Michael J. Mazarr

Senior Political Scientist
Washington Office

Education

Ph.D. in public policy, University of Maryland; MA in security studies, Georgetown University; BA in government, Georgetown University

Overview

Michael J. Mazarr is a senior political scientist at the RAND Corporation. He comes to RAND from the U.S. National War College where he was professor and associate dean of academics. He has also worked in research institutes, on Capitol Hill, and as a special assistant to the Chairman of the Joint Chiefs of Staff. His primary interests are U.S. defense policy and force structure, East Asian security, nuclear weapons and deterrence, and judgment and decisionmaking under uncertainty. Mazarr holds a Ph.D. in public policy from the University of Maryland.

Commentary

  • A U.S. Air Force B-1B Lancer is joined by Republic of Korea air force F-15s, during a 10-hour mission from Andersen Air Force Base, Guam, into Japanese airspace and over the Korean Peninsula, July 30, 2017

    On North Korea, Past Foreign Policy Fiascoes Show U.S. What Not to Do

    Foreign policy disasters are often the sum of two basic errors: embracing exaggerated claims about the need to act, and inventing a conceptual magic wand to wish away potential consequences. Both are apparent in U.S. policy toward North Korea's nuclear aspirations.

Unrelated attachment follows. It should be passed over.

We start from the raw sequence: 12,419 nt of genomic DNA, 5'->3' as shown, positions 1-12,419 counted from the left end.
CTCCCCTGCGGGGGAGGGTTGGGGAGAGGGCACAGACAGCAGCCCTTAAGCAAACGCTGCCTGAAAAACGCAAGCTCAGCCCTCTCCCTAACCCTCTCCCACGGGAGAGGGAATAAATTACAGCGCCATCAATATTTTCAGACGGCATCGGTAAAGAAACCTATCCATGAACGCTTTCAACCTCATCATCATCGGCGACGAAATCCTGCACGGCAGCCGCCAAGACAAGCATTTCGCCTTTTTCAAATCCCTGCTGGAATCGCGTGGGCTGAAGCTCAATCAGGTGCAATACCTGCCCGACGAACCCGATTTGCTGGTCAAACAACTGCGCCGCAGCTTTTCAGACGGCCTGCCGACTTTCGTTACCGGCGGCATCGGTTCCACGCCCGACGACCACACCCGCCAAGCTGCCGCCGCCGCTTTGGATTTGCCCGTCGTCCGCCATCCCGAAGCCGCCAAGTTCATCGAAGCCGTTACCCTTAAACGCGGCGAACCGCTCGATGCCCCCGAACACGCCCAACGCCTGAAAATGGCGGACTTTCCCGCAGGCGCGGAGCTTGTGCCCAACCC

Oct 5, 2017 CNN

  • U.S. President Donald Trump is shown on a large screen as he addresses the 72nd United Nations General Assembly at U.N. headquarters in New York, U.S., September 19, 2017

    The Multilateral Order Makes America Stronger

    Skeptics have suggested that U.S. interests and support for the international community are somehow mutually exclusive. In fact, international institutions, rules, and norms have mostly worked in the U.S. interest, not against it. The Trump administration has an opportunity to build on that record with a strong agenda of reform and support.

    Sep 26, 2017 U.S. News & World Report

  • Iran's Foreign Minister Mohammad Javad Zarif greets United Nations Secretary-General Antonio Guterres at the U.N. headquarters in New York City, July 17, 2017

    How We Can Keep Iran from Becoming the Next North Korea

    The United States brokered an agreement to constrain North Korea's nuclear program 25 years ago, but hard-liners abandoned it with vague intentions of coercing the North into something better. They never did, and now a runaway North Korean program poses real danger. This offers a powerful reason to preserve the Iran nuclear deal.

    Aug 22, 2017 Fortune

  • A passerby walks past a street monitor showing news of North Korea's fresh threat in Tokyo, Japan, August 9, 2017

    Contain, Deter, Transform: A Winning Strategy on North Korea

    North Korea's missile tests and reported progress in nuclear warhead design have produced a volatile new urgency in U.S. policy. Contain, deter, and transform isn't a radical solution, but it's one that has worked before. This approach could preserve U.S. interests while avoiding war.

    Aug 9, 2017 The Hill

  • A row of flags from various countries

    U.S. Interests and World Community

    Evidence shows that many countries consider themselves part of an emerging global community. This represents America's most potent competitive advantage. U.S. strategy is stronger when it works to reflect and build such a community.